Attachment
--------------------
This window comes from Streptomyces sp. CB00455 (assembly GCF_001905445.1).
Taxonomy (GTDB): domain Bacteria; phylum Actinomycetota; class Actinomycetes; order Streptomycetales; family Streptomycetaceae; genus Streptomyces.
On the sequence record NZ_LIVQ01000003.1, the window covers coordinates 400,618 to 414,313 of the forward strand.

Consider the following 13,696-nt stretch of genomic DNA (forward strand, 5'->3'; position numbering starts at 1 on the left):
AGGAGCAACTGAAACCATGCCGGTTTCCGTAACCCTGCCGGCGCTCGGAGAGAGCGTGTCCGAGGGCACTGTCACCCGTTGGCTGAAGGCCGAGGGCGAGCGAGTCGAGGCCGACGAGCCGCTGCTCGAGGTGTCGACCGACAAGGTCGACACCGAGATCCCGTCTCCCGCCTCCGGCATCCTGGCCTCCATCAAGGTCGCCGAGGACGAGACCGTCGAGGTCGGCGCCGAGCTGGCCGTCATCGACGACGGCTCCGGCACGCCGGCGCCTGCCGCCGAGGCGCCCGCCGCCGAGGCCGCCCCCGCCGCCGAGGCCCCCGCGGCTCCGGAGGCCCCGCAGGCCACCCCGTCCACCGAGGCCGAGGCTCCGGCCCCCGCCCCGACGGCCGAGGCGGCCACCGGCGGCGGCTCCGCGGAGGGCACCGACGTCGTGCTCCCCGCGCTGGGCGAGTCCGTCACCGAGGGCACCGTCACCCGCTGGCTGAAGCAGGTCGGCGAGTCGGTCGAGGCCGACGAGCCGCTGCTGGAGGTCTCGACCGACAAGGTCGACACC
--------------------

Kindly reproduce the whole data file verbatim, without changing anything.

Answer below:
This window comes from Streptomyces sp. CB00455 (assembly GCF_001905445.1).
Taxonomy (GTDB): domain Bacteria; phylum Actinomycetota; class Actinomycetes; order Streptomycetales; family Streptomycetaceae; genus Streptomyces.
On the sequence record NZ_LIVQ01000003.1, the window covers coordinates 400,618 to 414,313 of the forward strand.

Consider the following 13,696-nt stretch of genomic DNA (forward strand, 5'->3'; position numbering starts at 1 on the left):
AGGAGCAACTGAAACCATGCCGGTTTCCGTAACCCTGCCGGCGCTCGGAGAGAGCGTGTCCGAGGGCACTGTCACCCGTTGGCTGAAGGCCGAGGGCGAGCGAGTCGAGGCCGACGAGCCGCTGCTCGAGGTGTCGACCGACAAGGTCGACACCGAGATCCCGTCTCCCGCCTCCGGCATCCTGGCCTCCATCAAGGTCGCCGAGGACGAGACCGTCGAGGTCGGCGCCGAGCTGGCCGTCATCGACGACGGCTCCGGCACGCCGGCGCCTGCCGCCGAGGCGCCCGCCGCCGAGGCCGCCCCCGCCGCCGAGGCCCCCGCGGCTCCGGAGGCCCCGCAGGCCACCCCGTCCACCGAGGCCGAGGCTCCGGCCCCCGCCCCGACGGCCGAGGCGGCCACCGGCGGCGGCTCCGCGGAGGGCACCGACGTCGTGCTCCCCGCGCTGGGCGAGTCCGTCACCGAGGGCACCGTCACCCGCTGGCTGAAGCAGGTCGGCGAGTCGGTCGAGGCCGACGAGCCGCTGCTGGAGGTCTCGACCGACAAGGTCGACACC